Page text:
Born in 2002, Pathirana is of the generation for whom the IPL was just a natural part of the cricket ecosystem, so getting that call to join a squad as a raw 19-year-old was already a huge deal. Pathirana spent most of the season on the bench, but he finally got his chance in the latter part of a poor season for CSK. With Malinga’s No. 99 on his back, he delivered in slinging  fashion with his first delivery – full, straight, plumb. The magic start. 

In the 2023 season, he went from being seen as just a replica of an IPL legend, to a player with the potential to carry CSK’s death bowling for years to come. It was quite a responsibility to lay on a 20-year-old. But boy, has he carried it well. 

An integral part of CSK’s title run in the 2023 season, Pathirana ended the tournament as their most economical quick, despite bowling the toughest overs – often three at a stretch at the death. He had 18 wickets at just over eight runs an over at the back end of the innings, a number you’d be happy to take from a veteran, hell, anyone, let alone a guy in just his second season. And, don’t forget, by the time the season started, he’d only bowled one over in international cricket.

This is the impact he had in his second season. He took 19 wickets in 2023 with a true economy of 1.34 and a true wickets per 4 overs of -0.05. He was a fantastic defensive bowler whilst essentially being a par wicket taker. However, it’s his death overs bowling that was truly unbelievable in 2023. 18 of his 19 wickets came in overs 17-20 at a true economy of 2.93 and a true wickets per 4 overs of 1.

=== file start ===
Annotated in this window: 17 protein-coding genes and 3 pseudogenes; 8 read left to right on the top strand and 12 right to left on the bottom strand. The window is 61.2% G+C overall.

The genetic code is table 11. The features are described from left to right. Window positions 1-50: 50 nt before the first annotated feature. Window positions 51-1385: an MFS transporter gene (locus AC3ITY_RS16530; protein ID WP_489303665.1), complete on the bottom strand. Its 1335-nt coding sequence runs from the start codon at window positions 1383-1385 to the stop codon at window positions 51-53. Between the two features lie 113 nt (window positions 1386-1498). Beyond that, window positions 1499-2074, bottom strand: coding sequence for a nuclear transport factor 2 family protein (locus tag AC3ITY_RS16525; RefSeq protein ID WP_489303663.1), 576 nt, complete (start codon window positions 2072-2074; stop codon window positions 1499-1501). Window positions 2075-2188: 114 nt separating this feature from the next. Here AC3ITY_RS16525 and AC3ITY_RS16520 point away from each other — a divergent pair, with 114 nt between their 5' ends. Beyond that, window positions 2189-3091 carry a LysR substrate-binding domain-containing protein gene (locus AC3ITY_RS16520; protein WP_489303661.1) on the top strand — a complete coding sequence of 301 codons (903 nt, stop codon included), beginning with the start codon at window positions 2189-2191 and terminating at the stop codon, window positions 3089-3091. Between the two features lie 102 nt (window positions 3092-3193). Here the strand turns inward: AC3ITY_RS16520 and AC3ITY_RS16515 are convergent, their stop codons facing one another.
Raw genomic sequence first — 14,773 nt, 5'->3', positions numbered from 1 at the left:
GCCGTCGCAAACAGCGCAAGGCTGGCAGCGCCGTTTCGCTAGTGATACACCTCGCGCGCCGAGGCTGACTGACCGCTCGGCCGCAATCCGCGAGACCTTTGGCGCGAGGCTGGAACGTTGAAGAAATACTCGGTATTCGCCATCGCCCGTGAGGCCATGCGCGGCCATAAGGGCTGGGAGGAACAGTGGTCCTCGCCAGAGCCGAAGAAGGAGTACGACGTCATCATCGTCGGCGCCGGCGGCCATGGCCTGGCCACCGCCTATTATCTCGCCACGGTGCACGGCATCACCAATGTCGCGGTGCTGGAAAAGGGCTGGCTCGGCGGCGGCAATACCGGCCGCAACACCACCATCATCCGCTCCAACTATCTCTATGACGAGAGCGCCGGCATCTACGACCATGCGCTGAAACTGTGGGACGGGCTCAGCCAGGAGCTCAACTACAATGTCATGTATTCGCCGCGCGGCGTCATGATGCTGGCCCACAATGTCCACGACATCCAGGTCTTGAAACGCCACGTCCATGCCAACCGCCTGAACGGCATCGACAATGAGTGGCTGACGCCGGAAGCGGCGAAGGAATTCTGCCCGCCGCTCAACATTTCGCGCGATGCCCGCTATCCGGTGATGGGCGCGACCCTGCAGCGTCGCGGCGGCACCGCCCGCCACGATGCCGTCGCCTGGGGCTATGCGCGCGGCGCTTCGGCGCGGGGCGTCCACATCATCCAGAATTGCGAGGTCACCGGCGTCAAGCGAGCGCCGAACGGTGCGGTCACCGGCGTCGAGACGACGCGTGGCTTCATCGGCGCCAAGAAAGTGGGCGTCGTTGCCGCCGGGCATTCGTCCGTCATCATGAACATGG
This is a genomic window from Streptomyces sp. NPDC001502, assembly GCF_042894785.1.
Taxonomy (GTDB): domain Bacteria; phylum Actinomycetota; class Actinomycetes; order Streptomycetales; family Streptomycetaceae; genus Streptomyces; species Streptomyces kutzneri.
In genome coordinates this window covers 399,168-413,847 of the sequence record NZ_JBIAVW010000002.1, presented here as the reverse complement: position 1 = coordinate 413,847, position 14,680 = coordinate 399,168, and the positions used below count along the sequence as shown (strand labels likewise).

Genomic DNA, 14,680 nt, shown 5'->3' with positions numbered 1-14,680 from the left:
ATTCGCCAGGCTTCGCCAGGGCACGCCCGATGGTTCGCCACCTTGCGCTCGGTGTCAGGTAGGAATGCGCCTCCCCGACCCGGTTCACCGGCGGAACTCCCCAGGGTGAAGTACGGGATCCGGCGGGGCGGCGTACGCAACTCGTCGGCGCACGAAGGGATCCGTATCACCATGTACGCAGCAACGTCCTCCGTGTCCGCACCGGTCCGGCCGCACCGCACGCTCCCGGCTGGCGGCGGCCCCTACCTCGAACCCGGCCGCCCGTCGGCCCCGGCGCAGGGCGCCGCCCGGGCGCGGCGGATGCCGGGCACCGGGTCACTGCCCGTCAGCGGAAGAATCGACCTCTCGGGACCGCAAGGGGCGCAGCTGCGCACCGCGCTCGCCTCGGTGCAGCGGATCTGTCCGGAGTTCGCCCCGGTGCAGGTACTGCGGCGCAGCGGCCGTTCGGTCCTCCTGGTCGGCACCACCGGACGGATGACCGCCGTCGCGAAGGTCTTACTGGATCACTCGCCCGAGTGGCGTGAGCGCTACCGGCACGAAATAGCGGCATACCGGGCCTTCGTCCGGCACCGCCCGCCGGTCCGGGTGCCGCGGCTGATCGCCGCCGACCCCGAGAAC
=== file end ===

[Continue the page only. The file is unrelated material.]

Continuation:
Matheesha Pathirana's true values in IPL 2023

After missing CSK’s first match of the 2024 season due to injury, he had a quiet start to the IPL in what was a big win for CSK over Gujarat. He turned up against Delhi Capitals and grabbed a stunning diving catch at short third, putting to bed any injury concerns, temporarily (he would miss the next two games with a niggle).

When it was his turn to bowl, a precise yorker flattened Mitchell Marsh’s middle-stump in the 15th over and then Tristan Stubbs suffered an almost identical fate. This time it was the off-stump that lay splayed on the floor. No stumps seem to jump out of the ground like Indian ones, Pathirana splatters them.

His comeback from injury was against CSK’s arch rivals Mumbai and he gave them a taste of their own slinger medicine, finishing with figures of 4/28 in a game where nearly 400 runs were scored. He also bowled 12 dots on a day that he delivered the 18th and 20th overs.

That performance almost perfectly illustrated his impact for the Super Kings. He’s taken wickets regularly, but he’s also been economical. In IPL 2024, he is only fractionally behind Andre Russell in terms of strike rate - Russell takes a wicket every 10.13 balls, while Pathirana does it every 10.15 balls. Only Jasprit Bumrah and Sunil Narine have taken more wickets than him at a better economy -  his is 7.68 and 40.9% of his deliveries have been dots.